By Josh Wolfe
Longtime Milwaukee and Atlanta Brave, Hank Aaron, known as “Hammerin’ Hank” for his impressive resume of power in his MLB career, did not cheat his way to 755 home runs. However, San Francisco Giant Barry Bonds, standing alone at 762 home runs, used Performance Enhancing Drugs (PEDs) to drastically improve his performance.
According to CNN, doping has been acknowledged as a problem since the 1960s, but athletes do not seem to mind.
“Steroids are not a huge deal in baseball today,” Caleb Maloof, a sophomore varsity baseball player said. “There are many people who can go without steroids and perform better than someone who does use them.”
According to WebMD, there are many alternatives to using PEDs. For example, if athletes take caffeine about 30 minutes before their workout or any type of arduous task, their endurance will shoot up. This proved to be effective for former world #1 and 22-time grand slam tennis champion Serena Williams, who, after losing the first set in a tennis match in 2014, drank a cup of espresso and ended up winning the match.
Varsity baseball player and sophomore Ben Lepik uses a protein powder to improve his recovery after a long workout or practice on the baseball field.
“I drink a Core Power protein shake after I work out,” Lepik said. “I use it strictly for recovery purposes.”
In addition, WebMD recommends using branched chain amino acids to bulk up. The idea behind this is to first break down the worn-out tissue being used. As the previous tissue is being rebuilt, it gets bigger, hence increasing muscle mass. Branched chain amino acids allow the rebuilding period of the tissue to decrease which will increase muscle mass faster.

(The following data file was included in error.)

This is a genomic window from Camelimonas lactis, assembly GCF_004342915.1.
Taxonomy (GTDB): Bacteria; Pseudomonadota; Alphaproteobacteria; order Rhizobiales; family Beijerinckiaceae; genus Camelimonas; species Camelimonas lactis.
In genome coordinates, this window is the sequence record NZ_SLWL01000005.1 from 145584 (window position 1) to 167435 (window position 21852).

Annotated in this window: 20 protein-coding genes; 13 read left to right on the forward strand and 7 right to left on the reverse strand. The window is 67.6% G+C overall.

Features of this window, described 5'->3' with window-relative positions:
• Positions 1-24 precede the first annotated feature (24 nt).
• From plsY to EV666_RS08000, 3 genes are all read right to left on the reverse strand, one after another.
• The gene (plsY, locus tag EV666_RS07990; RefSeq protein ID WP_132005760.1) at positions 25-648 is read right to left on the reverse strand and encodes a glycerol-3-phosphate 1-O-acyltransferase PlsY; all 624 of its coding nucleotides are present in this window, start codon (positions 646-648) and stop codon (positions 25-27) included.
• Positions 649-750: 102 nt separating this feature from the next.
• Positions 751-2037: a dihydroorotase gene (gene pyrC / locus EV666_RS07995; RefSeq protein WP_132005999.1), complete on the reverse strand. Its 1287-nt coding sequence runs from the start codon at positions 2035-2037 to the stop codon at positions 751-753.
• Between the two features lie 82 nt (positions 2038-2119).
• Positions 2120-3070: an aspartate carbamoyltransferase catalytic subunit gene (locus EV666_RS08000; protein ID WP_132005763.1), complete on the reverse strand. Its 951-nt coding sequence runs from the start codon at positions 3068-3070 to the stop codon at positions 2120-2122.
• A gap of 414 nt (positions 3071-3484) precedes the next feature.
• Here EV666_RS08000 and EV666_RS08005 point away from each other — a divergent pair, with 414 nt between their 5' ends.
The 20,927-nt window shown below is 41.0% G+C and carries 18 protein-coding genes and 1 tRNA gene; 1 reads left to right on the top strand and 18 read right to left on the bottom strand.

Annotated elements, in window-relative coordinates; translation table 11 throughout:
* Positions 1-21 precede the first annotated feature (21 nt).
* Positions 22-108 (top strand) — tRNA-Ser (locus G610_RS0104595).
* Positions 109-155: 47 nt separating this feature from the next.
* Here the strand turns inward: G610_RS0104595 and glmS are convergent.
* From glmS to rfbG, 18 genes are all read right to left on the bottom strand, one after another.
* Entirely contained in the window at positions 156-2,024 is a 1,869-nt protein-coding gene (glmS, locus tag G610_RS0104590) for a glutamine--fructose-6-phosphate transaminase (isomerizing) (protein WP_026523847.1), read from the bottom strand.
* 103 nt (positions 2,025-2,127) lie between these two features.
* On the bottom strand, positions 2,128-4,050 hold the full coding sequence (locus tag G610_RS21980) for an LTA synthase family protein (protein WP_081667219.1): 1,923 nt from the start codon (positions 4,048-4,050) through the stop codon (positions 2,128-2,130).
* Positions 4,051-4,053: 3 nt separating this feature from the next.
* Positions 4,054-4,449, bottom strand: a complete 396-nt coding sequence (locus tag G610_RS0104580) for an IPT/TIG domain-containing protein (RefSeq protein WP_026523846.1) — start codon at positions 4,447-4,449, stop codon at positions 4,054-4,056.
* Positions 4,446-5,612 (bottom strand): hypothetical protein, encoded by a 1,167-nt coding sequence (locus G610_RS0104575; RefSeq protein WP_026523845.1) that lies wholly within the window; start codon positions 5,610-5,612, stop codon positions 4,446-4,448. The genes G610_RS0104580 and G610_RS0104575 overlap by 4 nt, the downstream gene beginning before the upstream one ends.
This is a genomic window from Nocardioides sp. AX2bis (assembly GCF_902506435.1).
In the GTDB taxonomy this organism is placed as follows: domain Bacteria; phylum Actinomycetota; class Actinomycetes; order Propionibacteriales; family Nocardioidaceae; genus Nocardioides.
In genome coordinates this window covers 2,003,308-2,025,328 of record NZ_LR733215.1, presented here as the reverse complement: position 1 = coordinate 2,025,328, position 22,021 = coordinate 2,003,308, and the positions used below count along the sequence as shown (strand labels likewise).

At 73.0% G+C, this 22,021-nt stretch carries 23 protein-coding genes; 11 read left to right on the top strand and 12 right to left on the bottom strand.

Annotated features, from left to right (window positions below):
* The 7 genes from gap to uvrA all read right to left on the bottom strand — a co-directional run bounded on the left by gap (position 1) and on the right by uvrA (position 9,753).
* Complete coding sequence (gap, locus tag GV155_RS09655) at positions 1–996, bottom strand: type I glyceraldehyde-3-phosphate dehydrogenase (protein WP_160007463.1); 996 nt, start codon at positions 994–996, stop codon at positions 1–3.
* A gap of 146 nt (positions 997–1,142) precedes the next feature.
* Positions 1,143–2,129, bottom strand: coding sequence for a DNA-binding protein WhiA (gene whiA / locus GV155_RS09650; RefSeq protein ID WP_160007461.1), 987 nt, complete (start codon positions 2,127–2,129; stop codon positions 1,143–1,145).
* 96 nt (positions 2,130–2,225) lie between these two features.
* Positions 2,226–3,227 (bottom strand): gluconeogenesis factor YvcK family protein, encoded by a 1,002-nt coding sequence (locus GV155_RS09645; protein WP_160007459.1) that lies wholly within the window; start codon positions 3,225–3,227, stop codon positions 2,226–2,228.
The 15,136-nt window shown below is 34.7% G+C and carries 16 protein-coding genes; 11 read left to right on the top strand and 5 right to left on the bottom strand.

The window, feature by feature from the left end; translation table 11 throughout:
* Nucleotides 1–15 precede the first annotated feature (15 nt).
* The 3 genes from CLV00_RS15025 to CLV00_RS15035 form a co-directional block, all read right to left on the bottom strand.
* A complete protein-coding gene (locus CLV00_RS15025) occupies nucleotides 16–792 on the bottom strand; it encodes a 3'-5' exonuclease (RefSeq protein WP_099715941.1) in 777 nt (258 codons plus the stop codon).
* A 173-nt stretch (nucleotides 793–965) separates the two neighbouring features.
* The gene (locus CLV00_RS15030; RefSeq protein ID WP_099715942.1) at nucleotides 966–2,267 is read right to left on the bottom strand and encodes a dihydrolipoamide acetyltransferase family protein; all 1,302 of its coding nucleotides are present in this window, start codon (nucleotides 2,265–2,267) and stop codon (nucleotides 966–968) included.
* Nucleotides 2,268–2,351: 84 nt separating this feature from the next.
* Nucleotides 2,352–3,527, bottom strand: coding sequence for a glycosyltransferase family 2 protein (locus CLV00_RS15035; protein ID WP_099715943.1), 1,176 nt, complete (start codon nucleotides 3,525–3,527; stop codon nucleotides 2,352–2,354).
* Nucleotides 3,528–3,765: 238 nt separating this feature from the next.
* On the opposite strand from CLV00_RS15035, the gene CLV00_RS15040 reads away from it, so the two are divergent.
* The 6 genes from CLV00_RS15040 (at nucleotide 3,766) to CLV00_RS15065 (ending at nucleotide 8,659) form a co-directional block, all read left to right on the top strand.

However, many athletes today still use PEDs, since they have a greater impact on performance.
In 2005, the MLB introduced a stricter policy of PEDs, increasing the severity of penalties of drug and steroid use. Since then, 47 MLB players have been caught for substance abuse. A few players, such as former New York Mets phenom closer Jenrry Mejia, have been banned from the MLB for life. Players now have to be very conscientious about what they ingest to avoid suspension and fines.
“I think the MLB is not strict enough because too many players still use PEDs to get an unfair advantage,” Maloof said.
Lepik agrees that all MLB players must learn to follow the policies on PEDs.
“I feel that the rules are put in place for everyone to have an equal chance to succeed in the game,” Lepik said. “Steroids and other drugs give people an advantage over the other players.”
Veteran MLB player Nick Swisher uses Assault by MusclePharm as a supplement in his off-season workout plans to get himself ready for the long 162 game season.
“So many things are off-limits now, and you have to be very careful what you take,” Swisher said in a 2012 article discussing PED’s. “This is just something to get you going. We play 162 games in 183 days and it can be a grind.”
According to Stephanie Wilson, head of nutrition at International Management Group Academies in Bradenton Fla, while healthy supplementing can help one’s performance, too much can be a bad thing.
“Too much vitamin C can give you diarrhea,” Wilson said. “It might not be a big deal, but it can obviously dehydrate an athlete, make him uncomfortable and mess up his electrolytes.”
Many people no longer call Barry Bonds the home run king, saying that he cheated his way to 762 home runs. Lepik never wants to go through the path Bonds took to reach his success.
“I will never take PEDs,” Lepik said. “With hard work and dedication, I will achieve my goals in baseball.”